John Klingberg might have been less well-known than Benn during his draft year. Klingberg was playing two levels below the Swedish Hockey League (known as the Swedish Elite League at the time) playing against teenagers. The Stars’ Swedish scout was high on him, so Dallas used their last pick (131) in the 2010 draft on him. Klingberg has grown into one of the best defencemen in the NHL. He is an excellent skater, fantastic passer and also quite reliable in his own zone.
The Dallas Stars chose Mike Smith with the 161 pick in the 2001 draft. During the 2000-2001 season, Smith became an OHL starter, but he was a year older than most of the draft class, which pushed him down the draft. Smith would prove himself as a strong young goaltender before Dallas traded him in a package to the Tampa Bay Lightning for Brad Richards. Over his career, he has played in 610 NHL games for Dallas, Tampa, the Arizona Coyotes, Calgary Flames and Edmonton Oilers. He is currently eighth among active goalies in games played.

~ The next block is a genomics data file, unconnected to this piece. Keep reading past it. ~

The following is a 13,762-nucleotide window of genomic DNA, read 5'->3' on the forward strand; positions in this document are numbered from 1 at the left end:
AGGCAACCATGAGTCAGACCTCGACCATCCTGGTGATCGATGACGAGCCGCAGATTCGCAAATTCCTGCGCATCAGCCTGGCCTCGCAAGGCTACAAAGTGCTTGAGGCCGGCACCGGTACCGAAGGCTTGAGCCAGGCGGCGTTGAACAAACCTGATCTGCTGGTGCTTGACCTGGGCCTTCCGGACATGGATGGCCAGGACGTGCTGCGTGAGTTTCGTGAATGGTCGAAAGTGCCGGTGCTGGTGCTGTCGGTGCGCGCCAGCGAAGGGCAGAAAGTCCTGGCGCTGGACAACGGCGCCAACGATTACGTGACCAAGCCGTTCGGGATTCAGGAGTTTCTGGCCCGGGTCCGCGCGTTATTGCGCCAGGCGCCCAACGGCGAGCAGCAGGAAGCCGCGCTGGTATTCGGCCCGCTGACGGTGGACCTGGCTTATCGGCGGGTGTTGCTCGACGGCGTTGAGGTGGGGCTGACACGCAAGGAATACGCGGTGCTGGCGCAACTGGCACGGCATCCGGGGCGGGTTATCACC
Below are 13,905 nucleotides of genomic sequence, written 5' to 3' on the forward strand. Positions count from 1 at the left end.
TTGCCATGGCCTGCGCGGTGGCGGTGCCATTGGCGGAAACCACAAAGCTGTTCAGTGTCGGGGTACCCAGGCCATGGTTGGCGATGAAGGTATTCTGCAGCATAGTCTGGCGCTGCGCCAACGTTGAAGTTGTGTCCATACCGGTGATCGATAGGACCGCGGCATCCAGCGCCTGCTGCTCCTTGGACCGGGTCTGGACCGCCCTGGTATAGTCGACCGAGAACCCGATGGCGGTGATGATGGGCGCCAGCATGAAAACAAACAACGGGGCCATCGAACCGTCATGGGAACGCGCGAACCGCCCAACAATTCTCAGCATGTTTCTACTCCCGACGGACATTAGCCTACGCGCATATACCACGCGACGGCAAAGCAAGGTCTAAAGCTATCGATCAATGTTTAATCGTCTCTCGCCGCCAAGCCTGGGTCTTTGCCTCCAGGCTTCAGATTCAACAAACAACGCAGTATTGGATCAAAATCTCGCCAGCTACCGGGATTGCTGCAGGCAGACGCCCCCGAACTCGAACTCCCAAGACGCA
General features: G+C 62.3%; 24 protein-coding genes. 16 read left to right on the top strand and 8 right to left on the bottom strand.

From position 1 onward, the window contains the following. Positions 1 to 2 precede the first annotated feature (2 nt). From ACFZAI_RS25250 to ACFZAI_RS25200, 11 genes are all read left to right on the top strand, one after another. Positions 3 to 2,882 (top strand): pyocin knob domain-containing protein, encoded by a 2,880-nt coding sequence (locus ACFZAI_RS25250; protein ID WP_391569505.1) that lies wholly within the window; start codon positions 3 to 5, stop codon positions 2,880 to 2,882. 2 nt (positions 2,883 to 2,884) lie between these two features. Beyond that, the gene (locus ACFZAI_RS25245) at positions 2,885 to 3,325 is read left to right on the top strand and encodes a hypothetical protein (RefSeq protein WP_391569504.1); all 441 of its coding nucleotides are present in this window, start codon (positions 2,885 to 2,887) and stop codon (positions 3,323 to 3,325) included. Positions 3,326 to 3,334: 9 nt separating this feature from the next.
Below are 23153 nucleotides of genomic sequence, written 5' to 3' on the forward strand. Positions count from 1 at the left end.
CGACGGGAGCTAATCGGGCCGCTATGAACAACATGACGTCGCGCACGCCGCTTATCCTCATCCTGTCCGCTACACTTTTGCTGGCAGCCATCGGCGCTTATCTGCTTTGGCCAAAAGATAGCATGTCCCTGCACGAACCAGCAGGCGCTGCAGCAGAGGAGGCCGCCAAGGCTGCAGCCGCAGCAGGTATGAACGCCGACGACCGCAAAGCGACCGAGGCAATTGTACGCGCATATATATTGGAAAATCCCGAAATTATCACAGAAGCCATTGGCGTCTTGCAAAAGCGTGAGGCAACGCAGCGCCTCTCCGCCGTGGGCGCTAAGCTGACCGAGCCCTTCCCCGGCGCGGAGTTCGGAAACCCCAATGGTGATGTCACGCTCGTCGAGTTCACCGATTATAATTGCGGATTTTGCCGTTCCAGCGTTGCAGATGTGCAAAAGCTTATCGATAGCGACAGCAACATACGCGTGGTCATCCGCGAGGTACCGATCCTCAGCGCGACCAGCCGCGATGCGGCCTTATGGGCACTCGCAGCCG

Biggest Bust: Scott Glennie
The Dallas Stars drafted Scott Glennie eighth overall in the 2009 NHL draft. It was a good pick at the time. The Central Scouting Service ranked him seventh among North American skaters. The Brandon Wheat King forward was seen as a player who could play either the wing or centre. He had blazing speed and a great shot. In his draft year, Glennie scored 28 goals and 42 assists for 70 points in 55 regular-season games. In the playoffs, he scored 18 points in 12 games.
Glennie played two more years of junior hockey in the Western Hockey League, scoring 67 goals and 180 points in 136 games. By the end of his junior career, The Hockey News ranked him as the Stars’s fourth-best prospect behind Alex Chiasson, Jamie Oleksiak and Jack Campbell.
Here is a draft video about Glennie.
Glennie struggled at the start of his first professional season with the Texas Stars of the AHL. He scored nine points in his first 30 games. However, Glennie found his groove and finished the season scoring 28 points in 40 games, earning himself a one-game call up at the end of the season. The next season, he took a step back. He couldn’t stay healthy and scored 14 points in 37 games with Texas.